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Nature. 2015 Dec 3;528(7580):93-8. doi: 10.1038/nature16071. Epub 2015 Nov 4.

Brain tumour cells interconnect to a functional and resistant network.

Author information

1
Neurology Clinic and National Center for Tumor Diseases, University Hospital Heidelberg, INF 400, 69120 Heidelberg, Germany.
2
Clinical Cooperation Unit Neurooncology, German Cancer Consortium (DKTK), German Cancer Research Center (DKFZ), 69120 Heidelberg, Germany.
3
Department of Neuropathology, Institute of Pathology, Ruprecht-Karls University Heidelberg, INF 224, 69120 Heidelberg, Germany.
4
Clinical Cooperation Unit Neuropathology, German Cancer Consortium (DKTK), German Cancer Research Center (DKFZ), INF 224, 69120 Heidelberg, Germany.
5
Department of Functional Neuroanatomy, Institute of Anatomy and Cell Biology, Heidelberg University, INF 307, 69120 Heidelberg, Germany.
6
Department of Diagnostic and Interventional Neuroradiology, Klinikum rechts der Isar der Technischen Universität München, 81675 Munich, Germany.
7
Neurosurgery Clinic, University Hospital Heidelberg, INF 400, 69120 Heidelberg, Germany.
8
Department of Neuroradiology, University Hospital Heidelberg, INF 400, 69120 Heidelberg, Germany.
9
Department of Neurophysiology, Institute of Physiology, University of Würzburg, 97070 Würzburg, Germany.
10
Department of Medical Physics, German Cancer Research Center (DKFZ), 69120 Heidelberg, Germany.
11
Institute of Cellular Neurosciences, Medical Faculty, University of Bonn, Sigmund-Freud-Strasse 25, 53105 Bonn, Germany.
12
Light Microscopy Facility, German Cancer Research Center (DKFZ), 69120 Heidelberg, Germany.
13
Department of Translational Immunology, German Cancer Research Center (DKFZ), 69120 Heidelberg, Germany.
14
Department of Biomedicine, University of Bergen, Jonas Lies vei 91, 5009 Bergen, Norway.
15
Institute of Neurology, Medical University of Vienna, Vienna, Austria; Comprehensive Cancer Center, CNS Unit, Medical University of Vienna, 1090 Vienna, Austria.
16
Tools For Bio-Imaging, Max-Planck-Institute of Neurobiology, 82152 Martinsried, Germany.
17
Institute of Physiology II, Eberhard Karls University of Tübingen, 72074 Tübingen, Germany.
18
Department of Medicine I, Medical University of Vienna, Vienna, Austria; Comprehensive Cancer Center, CNS Unit, Medical University of Vienna, 1090 Vienna, Austria.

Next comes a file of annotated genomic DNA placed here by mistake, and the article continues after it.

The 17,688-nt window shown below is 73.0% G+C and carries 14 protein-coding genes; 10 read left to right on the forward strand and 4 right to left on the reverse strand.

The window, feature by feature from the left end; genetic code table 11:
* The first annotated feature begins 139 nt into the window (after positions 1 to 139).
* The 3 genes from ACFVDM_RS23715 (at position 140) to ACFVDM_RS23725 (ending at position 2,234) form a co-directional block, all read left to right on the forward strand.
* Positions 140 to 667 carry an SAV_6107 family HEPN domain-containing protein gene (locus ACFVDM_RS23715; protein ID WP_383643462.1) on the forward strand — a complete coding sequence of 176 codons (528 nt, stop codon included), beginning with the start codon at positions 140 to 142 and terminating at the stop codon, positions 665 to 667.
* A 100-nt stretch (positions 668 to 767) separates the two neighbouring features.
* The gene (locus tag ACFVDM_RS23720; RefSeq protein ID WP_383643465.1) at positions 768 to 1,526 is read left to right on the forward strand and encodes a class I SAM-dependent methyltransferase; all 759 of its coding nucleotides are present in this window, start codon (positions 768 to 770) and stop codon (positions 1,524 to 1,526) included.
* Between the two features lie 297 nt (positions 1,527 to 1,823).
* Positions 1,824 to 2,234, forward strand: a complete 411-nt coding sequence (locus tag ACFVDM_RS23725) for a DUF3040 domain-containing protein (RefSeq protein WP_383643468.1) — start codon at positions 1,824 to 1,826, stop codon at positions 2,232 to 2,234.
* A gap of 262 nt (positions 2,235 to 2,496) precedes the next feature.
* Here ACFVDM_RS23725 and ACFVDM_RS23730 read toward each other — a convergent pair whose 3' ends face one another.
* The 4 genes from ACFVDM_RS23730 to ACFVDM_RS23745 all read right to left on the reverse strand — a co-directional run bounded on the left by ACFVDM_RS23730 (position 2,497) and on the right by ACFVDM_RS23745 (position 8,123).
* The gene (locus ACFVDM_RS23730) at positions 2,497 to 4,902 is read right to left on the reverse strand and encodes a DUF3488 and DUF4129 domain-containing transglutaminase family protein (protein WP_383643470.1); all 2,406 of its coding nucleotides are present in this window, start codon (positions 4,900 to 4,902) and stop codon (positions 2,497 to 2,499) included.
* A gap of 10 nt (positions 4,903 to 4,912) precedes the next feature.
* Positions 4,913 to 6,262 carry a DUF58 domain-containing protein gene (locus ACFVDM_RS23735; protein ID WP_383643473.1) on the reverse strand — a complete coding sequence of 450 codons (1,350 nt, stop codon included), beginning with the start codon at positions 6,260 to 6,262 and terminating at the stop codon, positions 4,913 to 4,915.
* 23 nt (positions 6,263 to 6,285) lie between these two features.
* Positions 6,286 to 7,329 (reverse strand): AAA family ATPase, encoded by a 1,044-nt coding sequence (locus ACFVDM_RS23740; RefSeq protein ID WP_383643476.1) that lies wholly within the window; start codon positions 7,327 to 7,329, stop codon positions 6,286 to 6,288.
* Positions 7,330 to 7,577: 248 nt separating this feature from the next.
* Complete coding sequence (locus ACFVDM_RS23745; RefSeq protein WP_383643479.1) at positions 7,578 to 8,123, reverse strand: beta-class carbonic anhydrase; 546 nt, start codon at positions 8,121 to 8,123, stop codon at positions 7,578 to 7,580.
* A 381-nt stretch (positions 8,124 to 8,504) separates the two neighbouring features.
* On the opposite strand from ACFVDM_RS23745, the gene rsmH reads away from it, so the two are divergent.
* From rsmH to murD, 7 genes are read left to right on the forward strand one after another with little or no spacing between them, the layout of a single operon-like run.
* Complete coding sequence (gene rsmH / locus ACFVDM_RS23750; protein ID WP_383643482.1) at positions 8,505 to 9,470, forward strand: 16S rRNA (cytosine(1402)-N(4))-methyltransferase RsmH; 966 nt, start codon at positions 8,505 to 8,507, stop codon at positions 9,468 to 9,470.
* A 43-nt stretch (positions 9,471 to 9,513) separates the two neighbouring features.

19
Hotchkiss Brain Institute, Faculty of Medicine, University of Calgary, Calgary, Alberta T2N 4N1, Canada.
20
Department of Cell Biology and Anatomy, Faculty of Medicine, University of Calgary, Calgary, Alberta T2N 4Z6, Canada.
21
Clark Smith Brain Tumor Research Centre, Southern Alberta Cancer Research Institute, Faculty of Medicine, University of Calgary, Calgary, Alberta, T2N 4N1, Canada.
22
Helmholtz Young Investigator Group, Normal and Neoplastic CNS Stem Cells, DKFZ-ZMBH Alliance, German Cancer Research Center (DKFZ), INF 280, 69120 Heidelberg, Germany.
23
Clinical Cooperation Unit Neuroimmunology and Brain Tumor Immunology, German Cancer Consortium (DKTK), German Cancer Research Center (DKFZ), 69120 Heidelberg, Germany.
24
CCU Molecular and Radiation Oncology, German Cancer Research Center (DKFZ), INF 280, 69120 Heidelberg, Germany.
25
Department of Radiation Oncology, University Hospital Heidelberg, 69120 Heidelberg, Germany.

Abstract

Astrocytic brain tumours, including glioblastomas, are incurable neoplasms characterized by diffusely infiltrative growth. Here we show that many tumour cells in astrocytomas extend ultra-long membrane protrusions, and use these distinct tumour microtubes as routes for brain invasion, proliferation, and to interconnect over long distances. The resulting network allows multicellular communication through microtube-associated gap junctions. When damage to the network occurred, tumour microtubes were used for repair. Moreover, the microtube-connected astrocytoma cells, but not those remaining unconnected throughout tumour progression, were protected from cell death inflicted by radiotherapy. The neuronal growth-associated protein 43 was important for microtube formation and function, and drove microtube-dependent tumour cell invasion, proliferation, interconnection, and radioresistance. Oligodendroglial brain tumours were deficient in this mechanism. In summary, astrocytomas can develop functional multicellular network structures. Disconnection of astrocytoma cells by targeting their tumour microtubes emerges as a new principle to reduce the treatment resistance of this disease.

PMID:
26536111
DOI:
10.1038/nature16071
[Indexed for MEDLINE]

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